Both Seth Masket and Matt Yglesias were puzzled yesterday by the behavior of Republican politicians with regard to presidential politics. Yglesias was puzzled about why Paul Ryan and Haley Barbour would praise Herman Cain's 9-9-9 instead of getting on with the Romney/Perry choice, and Seth was puzzled because GOP pols are slow to endorse in this cycle (and for more about that, see a terrific Mark Blumenthal post complete with great data).
So what's going on?
I think this is yet again the shadow of Bob Bennett. You know, the solidly conservative Utah Senator defeated in a primary by Tea Partiers. Everyone is just terrified of being labeled a RINO; no one is confident that his or her conservative credentials are sufficient. So while they aren't going to rush out and endorse Cain, they're incredibly skittish about doing anything that will draw the wrath of primary electorates. Such as picking the wrong presidential horse. The incentives for endorsements are that they want a good candidate at the top of the ticket to help the party in the general election; they want to get in early because it never hurts to have a president who owes you; and there's a general sense that it's good for the party to resolve the nomination quickly. But my guess is that right now, neither of those things looms as large as they normally do, while fear of getting it wrong and offending intense conservatives is a big deal.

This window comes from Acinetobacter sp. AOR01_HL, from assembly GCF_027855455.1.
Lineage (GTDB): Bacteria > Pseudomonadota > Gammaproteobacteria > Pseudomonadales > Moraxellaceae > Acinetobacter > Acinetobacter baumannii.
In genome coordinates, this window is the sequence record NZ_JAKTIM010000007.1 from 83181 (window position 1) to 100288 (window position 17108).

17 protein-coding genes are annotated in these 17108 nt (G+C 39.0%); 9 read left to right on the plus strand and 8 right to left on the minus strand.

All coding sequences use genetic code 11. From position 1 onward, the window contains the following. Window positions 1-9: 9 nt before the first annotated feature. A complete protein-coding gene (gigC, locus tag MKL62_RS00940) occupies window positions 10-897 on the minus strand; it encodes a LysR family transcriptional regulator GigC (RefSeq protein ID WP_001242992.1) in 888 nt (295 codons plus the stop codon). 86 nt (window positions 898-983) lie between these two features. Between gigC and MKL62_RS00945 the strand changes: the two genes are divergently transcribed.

On top of that, on 9-9-9 there's normally a reluctance to take positions that might harm them in a general election (such as support of a goofy tax plan), but if you're Paul Ryan or if you've supported the Ryan-penned, House-passed budget...well, it's kind of too late to worry about that, no? The other piece of that is that they've all been training themselves for so long to ignore "elite" analysis of conservative policies that there really may be an incapacity to look objectively at some new idea (see too what Keven Drum and Dave Weigel said).
At the end of the day, they'll wind up getting on the Romney or Perry bandwagon. But no one wants to be the one to tell the crazies that they're crazy. It's a better bet to hope that the goofier of the Tea Party candidates burn themselves out than to be the one to go after them.